Thursday, May 28, 2015

Articles for May 28, 2015

Deciding to Go to College (New America Foundation) [PDF]
The first brief in the series on results from the College Decisions Survey, this article covers why students choose to go to college, the factors they use to apply to a specific college, and how financial concerns play into those decisions. Unlike other similar coverage, these data will include traditional and non-traditional students.

What's interesting is that the first figure shows the top reported reasons to go to college, with the top three--"to improve my employment opportunities," "to make more money," and "to get a good job"--centered around expanding financial horizons. Put that beside the second figure that show the top reported factors in deciding a specific college, and you won't find "how many graduates find full-time employment in the field within six months" until #5 on the list; others centered around graduation and ROI are in the same chunk of the ranking. Instead, the highest percentages go to those questions related to more immediate concerns: "the majors/programs that are offered," "availability of financial aid," "how much it costs," and "where it is located."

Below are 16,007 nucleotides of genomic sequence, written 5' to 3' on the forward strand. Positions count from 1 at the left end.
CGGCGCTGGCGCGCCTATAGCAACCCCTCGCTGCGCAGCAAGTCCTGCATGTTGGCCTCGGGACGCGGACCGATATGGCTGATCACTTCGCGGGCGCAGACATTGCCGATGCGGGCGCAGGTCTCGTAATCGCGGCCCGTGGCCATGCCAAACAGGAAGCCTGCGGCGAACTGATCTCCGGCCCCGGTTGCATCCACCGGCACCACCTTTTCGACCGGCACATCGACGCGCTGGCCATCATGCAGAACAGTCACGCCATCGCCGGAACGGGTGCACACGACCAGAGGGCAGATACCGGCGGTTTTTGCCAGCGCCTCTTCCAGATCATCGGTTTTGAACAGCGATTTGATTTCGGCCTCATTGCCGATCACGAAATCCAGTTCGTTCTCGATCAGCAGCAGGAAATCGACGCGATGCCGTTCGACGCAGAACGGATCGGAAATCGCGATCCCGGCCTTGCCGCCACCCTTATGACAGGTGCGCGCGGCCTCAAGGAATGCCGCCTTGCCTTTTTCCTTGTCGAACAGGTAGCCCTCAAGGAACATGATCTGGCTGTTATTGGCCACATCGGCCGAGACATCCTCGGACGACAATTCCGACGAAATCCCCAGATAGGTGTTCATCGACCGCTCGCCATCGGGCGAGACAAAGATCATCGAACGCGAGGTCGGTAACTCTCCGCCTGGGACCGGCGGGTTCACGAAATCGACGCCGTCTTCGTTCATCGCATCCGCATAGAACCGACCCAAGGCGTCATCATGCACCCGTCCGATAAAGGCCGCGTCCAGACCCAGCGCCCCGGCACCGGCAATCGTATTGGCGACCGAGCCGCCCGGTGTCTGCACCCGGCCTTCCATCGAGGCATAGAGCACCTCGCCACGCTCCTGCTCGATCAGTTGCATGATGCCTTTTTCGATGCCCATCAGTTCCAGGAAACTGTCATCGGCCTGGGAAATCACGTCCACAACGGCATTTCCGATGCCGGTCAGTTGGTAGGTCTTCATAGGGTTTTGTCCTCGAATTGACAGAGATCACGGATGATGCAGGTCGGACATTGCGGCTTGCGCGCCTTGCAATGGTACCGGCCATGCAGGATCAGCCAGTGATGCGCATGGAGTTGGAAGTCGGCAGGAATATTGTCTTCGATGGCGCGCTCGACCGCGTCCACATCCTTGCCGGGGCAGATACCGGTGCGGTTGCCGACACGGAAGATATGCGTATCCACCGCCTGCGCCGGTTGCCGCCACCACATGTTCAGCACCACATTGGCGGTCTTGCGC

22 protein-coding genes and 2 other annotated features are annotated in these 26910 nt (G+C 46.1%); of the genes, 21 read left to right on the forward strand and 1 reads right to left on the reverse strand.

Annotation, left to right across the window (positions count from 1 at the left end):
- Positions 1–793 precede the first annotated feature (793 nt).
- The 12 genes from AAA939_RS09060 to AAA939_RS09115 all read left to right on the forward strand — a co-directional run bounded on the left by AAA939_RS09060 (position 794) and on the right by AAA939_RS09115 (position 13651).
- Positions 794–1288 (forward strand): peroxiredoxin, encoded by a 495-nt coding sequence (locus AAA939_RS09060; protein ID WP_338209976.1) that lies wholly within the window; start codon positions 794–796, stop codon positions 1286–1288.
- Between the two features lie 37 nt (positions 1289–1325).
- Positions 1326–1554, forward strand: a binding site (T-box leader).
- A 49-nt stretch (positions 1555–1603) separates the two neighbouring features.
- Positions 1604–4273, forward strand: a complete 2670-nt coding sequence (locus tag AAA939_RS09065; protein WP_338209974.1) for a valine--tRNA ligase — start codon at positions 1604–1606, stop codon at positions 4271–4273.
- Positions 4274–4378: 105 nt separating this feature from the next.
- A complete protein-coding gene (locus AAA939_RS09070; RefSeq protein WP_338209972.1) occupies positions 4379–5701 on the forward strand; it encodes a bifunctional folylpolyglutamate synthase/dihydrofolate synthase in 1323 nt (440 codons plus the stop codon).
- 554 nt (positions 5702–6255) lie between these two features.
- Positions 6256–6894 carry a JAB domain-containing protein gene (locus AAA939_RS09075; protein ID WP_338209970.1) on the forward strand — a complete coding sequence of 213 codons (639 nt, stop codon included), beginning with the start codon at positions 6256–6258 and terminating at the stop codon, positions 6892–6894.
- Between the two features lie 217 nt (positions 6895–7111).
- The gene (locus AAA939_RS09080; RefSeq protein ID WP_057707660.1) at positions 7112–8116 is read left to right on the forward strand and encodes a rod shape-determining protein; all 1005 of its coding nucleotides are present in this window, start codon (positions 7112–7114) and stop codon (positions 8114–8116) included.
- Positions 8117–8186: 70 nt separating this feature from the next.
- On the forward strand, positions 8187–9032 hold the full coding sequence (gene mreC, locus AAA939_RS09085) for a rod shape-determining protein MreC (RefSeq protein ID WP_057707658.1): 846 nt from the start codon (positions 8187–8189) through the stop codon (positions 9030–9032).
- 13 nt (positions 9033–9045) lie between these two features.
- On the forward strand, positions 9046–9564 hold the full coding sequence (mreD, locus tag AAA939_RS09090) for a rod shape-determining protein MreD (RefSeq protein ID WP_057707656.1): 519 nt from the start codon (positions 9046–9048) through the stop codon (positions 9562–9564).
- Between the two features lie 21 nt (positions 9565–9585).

Wednesday, May 27, 2015

Articles for May 27, 2015

Can we really prepare kids for both college and career? (
This article might say more about the state of industry than the state of education. California's linked-learning curriculum includes college-prep academic courses and on-the-job training; in my opinion, this should be the norm, not the exception, for a high school experience. To balance this idealism, Anthony Carnevale, director of the Georgetown University Center on Education and the Workforce, makes a more realistic point: preparing students for both is unrealistic because the requirements of college and the requirements of a career are vastly different. Perhaps it is not only education that we need to consider reforming. 

Tuesday, May 26, 2015

Articles for May 26, 2015

A New College for Old Credits (
College Unbound, a degree-completion program turned private non-profit college in Rhode Island, will be allowed to award undergraduate degrees to students who fall into the "some college, no degree" category. The article reports that the program uses personalized curriculum, a form of competency-based education, and even a student's current job to form classes and earn credits. So, it appears, this single program includes just about everything that scares the current system of higher education.